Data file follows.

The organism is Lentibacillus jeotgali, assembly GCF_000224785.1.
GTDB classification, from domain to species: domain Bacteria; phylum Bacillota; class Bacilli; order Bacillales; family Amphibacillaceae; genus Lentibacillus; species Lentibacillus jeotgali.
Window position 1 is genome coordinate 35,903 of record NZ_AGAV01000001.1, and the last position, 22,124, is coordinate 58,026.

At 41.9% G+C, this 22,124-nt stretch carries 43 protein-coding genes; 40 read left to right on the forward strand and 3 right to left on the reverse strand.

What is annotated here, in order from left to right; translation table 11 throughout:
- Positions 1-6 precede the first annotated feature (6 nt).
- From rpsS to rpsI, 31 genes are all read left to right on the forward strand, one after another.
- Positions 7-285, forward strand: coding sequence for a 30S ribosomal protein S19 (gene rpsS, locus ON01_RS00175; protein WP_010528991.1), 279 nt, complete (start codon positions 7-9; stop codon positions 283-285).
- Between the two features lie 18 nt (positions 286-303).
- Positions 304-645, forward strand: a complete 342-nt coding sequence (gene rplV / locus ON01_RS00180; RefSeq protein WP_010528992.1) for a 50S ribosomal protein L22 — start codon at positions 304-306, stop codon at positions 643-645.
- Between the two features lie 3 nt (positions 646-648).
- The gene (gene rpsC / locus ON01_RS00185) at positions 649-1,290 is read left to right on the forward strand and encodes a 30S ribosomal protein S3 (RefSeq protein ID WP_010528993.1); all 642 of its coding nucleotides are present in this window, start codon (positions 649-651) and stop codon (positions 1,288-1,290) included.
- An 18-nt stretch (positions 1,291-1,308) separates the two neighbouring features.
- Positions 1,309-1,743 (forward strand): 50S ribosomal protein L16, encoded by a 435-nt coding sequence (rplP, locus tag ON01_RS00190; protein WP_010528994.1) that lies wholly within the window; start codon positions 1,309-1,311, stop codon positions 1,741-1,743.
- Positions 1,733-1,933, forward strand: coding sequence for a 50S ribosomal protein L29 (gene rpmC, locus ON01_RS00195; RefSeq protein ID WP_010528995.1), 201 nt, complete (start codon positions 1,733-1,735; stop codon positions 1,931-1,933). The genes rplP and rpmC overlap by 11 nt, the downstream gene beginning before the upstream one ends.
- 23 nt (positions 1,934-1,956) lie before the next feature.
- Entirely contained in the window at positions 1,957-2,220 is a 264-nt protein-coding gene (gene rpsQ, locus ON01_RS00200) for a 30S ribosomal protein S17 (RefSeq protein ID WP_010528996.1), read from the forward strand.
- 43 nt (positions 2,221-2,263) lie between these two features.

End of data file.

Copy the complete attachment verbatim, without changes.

The organism is Lentibacillus jeotgali, assembly GCF_000224785.1.
GTDB classification, from domain to species: domain Bacteria; phylum Bacillota; class Bacilli; order Bacillales; family Amphibacillaceae; genus Lentibacillus; species Lentibacillus jeotgali.
Window position 1 is genome coordinate 35,903 of record NZ_AGAV01000001.1, and the last position, 22,124, is coordinate 58,026.

At 41.9% G+C, this 22,124-nt stretch carries 43 protein-coding genes; 40 read left to right on the forward strand and 3 right to left on the reverse strand.

What is annotated here, in order from left to right; translation table 11 throughout:
- Positions 1-6 precede the first annotated feature (6 nt).
- From rpsS to rpsI, 31 genes are all read left to right on the forward strand, one after another.
- Positions 7-285, forward strand: coding sequence for a 30S ribosomal protein S19 (gene rpsS, locus ON01_RS00175; protein WP_010528991.1), 279 nt, complete (start codon positions 7-9; stop codon positions 283-285).
- Between the two features lie 18 nt (positions 286-303).
- Positions 304-645, forward strand: a complete 342-nt coding sequence (gene rplV / locus ON01_RS00180; RefSeq protein WP_010528992.1) for a 50S ribosomal protein L22 — start codon at positions 304-306, stop codon at positions 643-645.
- Between the two features lie 3 nt (positions 646-648).
- The gene (gene rpsC / locus ON01_RS00185) at positions 649-1,290 is read left to right on the forward strand and encodes a 30S ribosomal protein S3 (RefSeq protein ID WP_010528993.1); all 642 of its coding nucleotides are present in this window, start codon (positions 649-651) and stop codon (positions 1,288-1,290) included.
- An 18-nt stretch (positions 1,291-1,308) separates the two neighbouring features.
- Positions 1,309-1,743 (forward strand): 50S ribosomal protein L16, encoded by a 435-nt coding sequence (rplP, locus tag ON01_RS00190; protein WP_010528994.1) that lies wholly within the window; start codon positions 1,309-1,311, stop codon positions 1,741-1,743.
- Positions 1,733-1,933, forward strand: coding sequence for a 50S ribosomal protein L29 (gene rpmC, locus ON01_RS00195; RefSeq protein ID WP_010528995.1), 201 nt, complete (start codon positions 1,733-1,735; stop codon positions 1,931-1,933). The genes rplP and rpmC overlap by 11 nt, the downstream gene beginning before the upstream one ends.
- 23 nt (positions 1,934-1,956) lie before the next feature.
- Entirely contained in the window at positions 1,957-2,220 is a 264-nt protein-coding gene (gene rpsQ, locus ON01_RS00200) for a 30S ribosomal protein S17 (RefSeq protein ID WP_010528996.1), read from the forward strand.
- 43 nt (positions 2,221-2,263) lie between these two features.